REASONS TO BE CHEERFUL

You might be sick of COVID stories by now, and fair enough, but part of the reason I write this blog is to remind myself of what happened. It’s a shipwreck diary.

Day 100. Ate canned baked beans. Vomited.

Note to self if I survive: don’t eat canned baked beans.

When I wake up every morning I spend a few moments enjoying the vast spaces of our bedroom. There’s art on the walls, cat at my feet, Welsh cleaner beside me, shreds of light through the blinds, bird calls in the valley, and soon I recall who I am and where I live.

But unless I blog something down occasionally it’s gone forever.

So. Today I found some old paving stones in the lane for my planned garden redesign. They are perfect. I prefer old things to new things. Robinson, for example. Me, for another example.

I’ve also contacted a builder to extend and reconfigure my back deck. Three months of lockdown convinced me it’s too small. I can barely unfurl my long and skinny legs there. And my new design will magically increase the size of my garden and improve views across the meadow. It’s like magic.

The meadow, of course, will be tramped into oblivion by my builder.

We had the neighbours over for drinks last sunny Sunday afternoon. They were the first other people in our house for months. Nina was astonished. So were we, actually. We’d become inured to how weird Life has been.

Nina celebrated her first birthday yesterday, as guessed by the vet from her foundation story as a runaway kitten rescued from the Anzac Bridge.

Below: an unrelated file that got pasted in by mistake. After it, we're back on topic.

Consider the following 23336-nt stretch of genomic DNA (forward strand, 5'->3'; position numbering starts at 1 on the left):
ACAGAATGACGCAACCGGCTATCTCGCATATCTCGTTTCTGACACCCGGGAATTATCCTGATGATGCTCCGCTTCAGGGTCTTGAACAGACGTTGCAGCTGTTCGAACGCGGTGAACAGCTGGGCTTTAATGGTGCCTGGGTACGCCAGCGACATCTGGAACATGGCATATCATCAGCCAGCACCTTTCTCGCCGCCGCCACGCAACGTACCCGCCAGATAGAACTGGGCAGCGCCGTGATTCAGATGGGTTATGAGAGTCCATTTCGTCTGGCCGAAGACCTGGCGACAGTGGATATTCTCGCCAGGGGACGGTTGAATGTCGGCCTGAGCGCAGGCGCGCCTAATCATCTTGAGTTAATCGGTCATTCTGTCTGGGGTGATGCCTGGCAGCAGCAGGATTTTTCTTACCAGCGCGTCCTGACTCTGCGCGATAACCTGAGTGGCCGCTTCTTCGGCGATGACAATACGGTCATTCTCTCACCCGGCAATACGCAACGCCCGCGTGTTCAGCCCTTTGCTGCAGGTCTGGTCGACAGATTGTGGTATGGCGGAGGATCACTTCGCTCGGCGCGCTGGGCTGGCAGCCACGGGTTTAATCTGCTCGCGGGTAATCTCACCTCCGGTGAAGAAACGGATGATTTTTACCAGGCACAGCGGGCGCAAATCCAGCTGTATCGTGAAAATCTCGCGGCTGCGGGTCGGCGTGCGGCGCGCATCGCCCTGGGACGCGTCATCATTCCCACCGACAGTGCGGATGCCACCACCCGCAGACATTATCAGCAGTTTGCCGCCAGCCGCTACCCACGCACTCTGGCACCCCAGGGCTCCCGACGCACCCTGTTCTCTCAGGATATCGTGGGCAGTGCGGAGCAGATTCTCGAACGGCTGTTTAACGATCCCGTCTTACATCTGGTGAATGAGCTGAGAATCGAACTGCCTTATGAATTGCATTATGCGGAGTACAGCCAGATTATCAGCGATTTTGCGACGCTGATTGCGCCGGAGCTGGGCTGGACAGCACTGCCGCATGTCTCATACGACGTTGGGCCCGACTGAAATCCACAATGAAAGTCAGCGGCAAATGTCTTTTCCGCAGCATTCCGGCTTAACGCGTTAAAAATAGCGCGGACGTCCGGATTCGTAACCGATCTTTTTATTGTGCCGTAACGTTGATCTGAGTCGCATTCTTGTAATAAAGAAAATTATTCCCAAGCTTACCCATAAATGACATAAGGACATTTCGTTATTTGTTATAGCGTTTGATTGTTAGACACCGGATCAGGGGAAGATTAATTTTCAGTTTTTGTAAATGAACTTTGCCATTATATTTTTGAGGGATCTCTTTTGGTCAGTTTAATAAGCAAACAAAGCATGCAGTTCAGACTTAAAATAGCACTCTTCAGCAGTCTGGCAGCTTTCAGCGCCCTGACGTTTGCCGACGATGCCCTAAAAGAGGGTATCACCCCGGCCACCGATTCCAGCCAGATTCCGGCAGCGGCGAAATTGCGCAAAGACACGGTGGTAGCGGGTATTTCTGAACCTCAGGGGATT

Note to freed self: start a campaign to rename Blackwattle Bay as Anzac Cove in honour of Nina and her bridge; ignore the ensuing shitstorm from The Old American (The Australian).

Earlier in the week we caught the bus to Coogee beach. It was the first time we’d been on a bus for months. First time we’d seen and smelt the sea for months. First time we’d been to a beer garden and drank beer and eaten fish and chips for months.

Even Robinson drank beer under that blue sky. Then she played pool and got into a fight.

No she didn’t. I’m just vaguely remembering what happens in hotels on the coast.

We still haven’t had haircuts, but Sydney is reopening. It’s lovely. I hope it works, for us and all the medicos, and all those businesses who pay award wages. I hope it works everywhere.

Tonight we’re off to a pub quiz night. First time in months, etc. I’ll have to get used again to standing three deep at the bar to buy a drink. Maybe lockdown wasn’t so bad after all? You just had to go to the fridge. No queues.

I hope I don’t surrender to my impatient instincts and go home instead. Put the shutters up. Fill the moat.

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